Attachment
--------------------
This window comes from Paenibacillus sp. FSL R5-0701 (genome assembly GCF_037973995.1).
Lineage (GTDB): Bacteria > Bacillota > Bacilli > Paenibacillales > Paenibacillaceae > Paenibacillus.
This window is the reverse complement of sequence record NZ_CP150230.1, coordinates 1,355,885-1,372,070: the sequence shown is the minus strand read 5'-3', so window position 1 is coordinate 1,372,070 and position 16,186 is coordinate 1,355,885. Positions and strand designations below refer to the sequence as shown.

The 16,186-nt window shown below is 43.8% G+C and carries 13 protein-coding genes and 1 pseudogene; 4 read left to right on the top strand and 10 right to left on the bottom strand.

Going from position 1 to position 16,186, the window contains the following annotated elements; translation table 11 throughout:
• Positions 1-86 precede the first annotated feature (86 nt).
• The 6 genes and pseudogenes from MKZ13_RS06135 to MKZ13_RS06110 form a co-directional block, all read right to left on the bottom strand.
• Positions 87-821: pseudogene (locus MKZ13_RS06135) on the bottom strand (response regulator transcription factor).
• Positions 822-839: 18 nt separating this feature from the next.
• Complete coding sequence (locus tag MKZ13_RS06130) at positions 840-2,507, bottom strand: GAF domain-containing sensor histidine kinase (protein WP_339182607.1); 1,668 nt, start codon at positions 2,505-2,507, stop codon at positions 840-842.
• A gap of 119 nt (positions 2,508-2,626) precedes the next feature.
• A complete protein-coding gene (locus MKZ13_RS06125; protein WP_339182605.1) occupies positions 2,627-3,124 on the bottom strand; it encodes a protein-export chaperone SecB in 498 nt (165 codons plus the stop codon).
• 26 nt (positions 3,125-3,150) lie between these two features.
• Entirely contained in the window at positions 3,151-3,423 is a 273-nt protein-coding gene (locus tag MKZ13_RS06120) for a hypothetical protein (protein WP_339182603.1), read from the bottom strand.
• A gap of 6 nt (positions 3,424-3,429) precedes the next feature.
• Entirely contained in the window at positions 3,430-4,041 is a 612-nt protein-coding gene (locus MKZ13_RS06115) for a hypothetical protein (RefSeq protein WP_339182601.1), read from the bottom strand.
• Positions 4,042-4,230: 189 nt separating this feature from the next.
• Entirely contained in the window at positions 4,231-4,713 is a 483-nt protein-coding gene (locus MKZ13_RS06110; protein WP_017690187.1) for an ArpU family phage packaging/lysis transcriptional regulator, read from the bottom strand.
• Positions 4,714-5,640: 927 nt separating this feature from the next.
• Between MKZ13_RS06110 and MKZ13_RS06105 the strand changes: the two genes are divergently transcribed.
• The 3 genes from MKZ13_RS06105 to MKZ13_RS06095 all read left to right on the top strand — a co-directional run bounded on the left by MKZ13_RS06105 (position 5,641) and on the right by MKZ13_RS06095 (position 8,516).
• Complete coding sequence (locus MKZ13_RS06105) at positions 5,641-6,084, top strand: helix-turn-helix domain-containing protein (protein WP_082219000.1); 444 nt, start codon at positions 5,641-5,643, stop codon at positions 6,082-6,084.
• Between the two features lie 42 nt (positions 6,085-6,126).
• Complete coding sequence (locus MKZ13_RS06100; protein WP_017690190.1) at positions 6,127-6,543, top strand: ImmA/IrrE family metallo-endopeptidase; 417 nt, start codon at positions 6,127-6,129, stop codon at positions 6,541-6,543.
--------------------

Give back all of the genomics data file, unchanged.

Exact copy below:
This window comes from Paenibacillus sp. FSL R5-0701 (genome assembly GCF_037973995.1).
Lineage (GTDB): Bacteria > Bacillota > Bacilli > Paenibacillales > Paenibacillaceae > Paenibacillus.
This window is the reverse complement of sequence record NZ_CP150230.1, coordinates 1,355,885-1,372,070: the sequence shown is the minus strand read 5'-3', so window position 1 is coordinate 1,372,070 and position 16,186 is coordinate 1,355,885. Positions and strand designations below refer to the sequence as shown.

The 16,186-nt window shown below is 43.8% G+C and carries 13 protein-coding genes and 1 pseudogene; 4 read left to right on the top strand and 10 right to left on the bottom strand.

Going from position 1 to position 16,186, the window contains the following annotated elements; translation table 11 throughout:
• Positions 1-86 precede the first annotated feature (86 nt).
• The 6 genes and pseudogenes from MKZ13_RS06135 to MKZ13_RS06110 form a co-directional block, all read right to left on the bottom strand.
• Positions 87-821: pseudogene (locus MKZ13_RS06135) on the bottom strand (response regulator transcription factor).
• Positions 822-839: 18 nt separating this feature from the next.
• Complete coding sequence (locus tag MKZ13_RS06130) at positions 840-2,507, bottom strand: GAF domain-containing sensor histidine kinase (protein WP_339182607.1); 1,668 nt, start codon at positions 2,505-2,507, stop codon at positions 840-842.
• A gap of 119 nt (positions 2,508-2,626) precedes the next feature.
• A complete protein-coding gene (locus MKZ13_RS06125; protein WP_339182605.1) occupies positions 2,627-3,124 on the bottom strand; it encodes a protein-export chaperone SecB in 498 nt (165 codons plus the stop codon).
• 26 nt (positions 3,125-3,150) lie between these two features.
• Entirely contained in the window at positions 3,151-3,423 is a 273-nt protein-coding gene (locus tag MKZ13_RS06120) for a hypothetical protein (protein WP_339182603.1), read from the bottom strand.
• A gap of 6 nt (positions 3,424-3,429) precedes the next feature.
• Entirely contained in the window at positions 3,430-4,041 is a 612-nt protein-coding gene (locus MKZ13_RS06115) for a hypothetical protein (RefSeq protein WP_339182601.1), read from the bottom strand.
• Positions 4,042-4,230: 189 nt separating this feature from the next.
• Entirely contained in the window at positions 4,231-4,713 is a 483-nt protein-coding gene (locus MKZ13_RS06110; protein WP_017690187.1) for an ArpU family phage packaging/lysis transcriptional regulator, read from the bottom strand.
• Positions 4,714-5,640: 927 nt separating this feature from the next.
• Between MKZ13_RS06110 and MKZ13_RS06105 the strand changes: the two genes are divergently transcribed.
• The 3 genes from MKZ13_RS06105 to MKZ13_RS06095 all read left to right on the top strand — a co-directional run bounded on the left by MKZ13_RS06105 (position 5,641) and on the right by MKZ13_RS06095 (position 8,516).
• Complete coding sequence (locus MKZ13_RS06105) at positions 5,641-6,084, top strand: helix-turn-helix domain-containing protein (protein WP_082219000.1); 444 nt, start codon at positions 5,641-5,643, stop codon at positions 6,082-6,084.
• Between the two features lie 42 nt (positions 6,085-6,126).
• Complete coding sequence (locus MKZ13_RS06100; protein WP_017690190.1) at positions 6,127-6,543, top strand: ImmA/IrrE family metallo-endopeptidase; 417 nt, start codon at positions 6,127-6,129, stop codon at positions 6,541-6,543.